The fracture region adjacent to the fusion zone displayed several ratchet mark like features. Propagating from each of the ratchet marks, were closely spaced fatigue striations. The closely spaced fatigue striations propagating from each of the ratchet marks was indicative of multiple fatigue origins at the fusion zone interface. GE produced a curve of striation density versus measured crack length to determine the estimated number of cycles for the crack to propagate to failure. The curve showed a rapid drop in measured striation densities from the fracture origin that, according to GE, is a characteristic consistent with mission (flight) driven low cycle fatigue (LCF) crack propagation mechanisms. An estimated 15,000 cycles was calculated across the fracture to the estimated fatigue crack end starting at the edge of the remaining arc nugget fracture. According to the maintenance records, fan disk SN GEE1486K had accumulated 10,849 CSN at the time the fan disk separation. GE performed an analytically prediction of the striation densities for an initial flaw size of 0.023 x 0.018 inches and created a curve that was overlaid on the measured striation density curve from the failed fan disk. Based on the two curves, GE concluded there that was excellent correlation between the measured and the predicted striation densities and the fatigue crack initiated and propagated very early in the life of the component.
An energy dispersive X-ray spectroscopy (EDS) spectra from the fracture surface was consistent with the specified material, Titanium (Ti) -17. Core microstructure, well away from the arc region, was composed of acicular alpha in a matrix of transformed beta, a structure consistent with the specified processing of the fan disk material.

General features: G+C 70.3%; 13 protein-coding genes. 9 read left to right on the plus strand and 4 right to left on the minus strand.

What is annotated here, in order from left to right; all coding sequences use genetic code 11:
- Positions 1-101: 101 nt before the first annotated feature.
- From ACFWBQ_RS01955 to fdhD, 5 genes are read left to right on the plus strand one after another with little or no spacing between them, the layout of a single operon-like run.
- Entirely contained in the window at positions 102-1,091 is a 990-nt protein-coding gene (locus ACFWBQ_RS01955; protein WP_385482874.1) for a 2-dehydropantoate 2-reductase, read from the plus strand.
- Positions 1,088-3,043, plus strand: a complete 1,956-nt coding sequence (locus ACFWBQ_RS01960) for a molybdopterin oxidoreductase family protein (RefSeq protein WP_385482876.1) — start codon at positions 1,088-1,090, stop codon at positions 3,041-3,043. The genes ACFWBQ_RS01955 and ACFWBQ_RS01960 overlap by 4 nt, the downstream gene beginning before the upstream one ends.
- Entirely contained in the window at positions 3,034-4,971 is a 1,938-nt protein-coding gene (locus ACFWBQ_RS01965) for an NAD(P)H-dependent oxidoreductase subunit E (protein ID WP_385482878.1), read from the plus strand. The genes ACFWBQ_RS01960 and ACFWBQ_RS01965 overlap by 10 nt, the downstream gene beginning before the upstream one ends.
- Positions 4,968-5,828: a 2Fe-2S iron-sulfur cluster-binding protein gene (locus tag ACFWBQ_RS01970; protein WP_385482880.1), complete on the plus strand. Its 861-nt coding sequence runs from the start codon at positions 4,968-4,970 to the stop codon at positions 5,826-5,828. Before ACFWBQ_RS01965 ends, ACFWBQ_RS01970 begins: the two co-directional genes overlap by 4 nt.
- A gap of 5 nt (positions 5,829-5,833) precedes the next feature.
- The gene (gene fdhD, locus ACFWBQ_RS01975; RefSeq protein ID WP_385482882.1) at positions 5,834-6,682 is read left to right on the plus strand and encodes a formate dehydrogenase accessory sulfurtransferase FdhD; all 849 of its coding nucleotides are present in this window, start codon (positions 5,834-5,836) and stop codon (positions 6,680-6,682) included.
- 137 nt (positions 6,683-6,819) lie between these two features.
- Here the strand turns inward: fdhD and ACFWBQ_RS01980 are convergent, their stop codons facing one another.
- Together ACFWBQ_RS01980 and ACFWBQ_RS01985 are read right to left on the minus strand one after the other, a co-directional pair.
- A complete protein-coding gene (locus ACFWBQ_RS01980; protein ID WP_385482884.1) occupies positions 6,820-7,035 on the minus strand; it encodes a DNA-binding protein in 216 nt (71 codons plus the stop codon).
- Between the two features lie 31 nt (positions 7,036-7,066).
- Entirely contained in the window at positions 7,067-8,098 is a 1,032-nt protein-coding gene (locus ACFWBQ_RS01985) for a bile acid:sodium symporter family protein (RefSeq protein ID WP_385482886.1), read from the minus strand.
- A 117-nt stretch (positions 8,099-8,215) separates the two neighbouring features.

The Safety Board performed a series of tests to produce exemplar electrical arc damage to compare it with the damage observed on the failed fan disk. Electrical arcs were produced on sections of the failed fan disk using direct current at an arbitrarily chosen 28 volts, with the maximum current flow of 50 amps. A positively charged brass (copper zinc alloy) rod was brought close to the negatively charged fan disk section and two arc indications were produced. The current polarity was then reversed (probe negative) and four more arc indications were produced. During the experiment the brass rod contacted the fan disk section in several occasions.
The positive probe arc indications tended to be somewhat larger in the affected area than the negatively charged probe arcs, 0.07 to 0.08 inch versus 0.04 to 0.05 inch. Furthermore, the central fusion zone region for a positively charged probe arc was depressed with an eroded or washed out appearance whereas for a negatively charged probe the fusion zone had a built up central peak.
Prior to the fan disk separation, there had been 30 previous CF34 fan disks with arc-out damage, some of which with multiple damage sites, but none of which resulted in a fan disk separation. GE first discovered that CF34 fan disks had been arc damaged in June 2000, when an operator reported a crack in the forward tang of a CF34 fan disk. GE initiated a root cause investigation and found that the crack had initiated from a site where electrical arc-out damage was present. The source of the electrical arc-out damage was believed to have been the electro-chemical etch permanent marking procedure used to match mark the fan disk and forward fan shaft during initial engine assembly at GE. GE concluded that the arc-out damage was caused during the electro-chemical etching process by a grounding wire attached to a stud located on the forward spinner cone flange becoming inadvertently loose and contacting the disk while the power was on to the etching machine.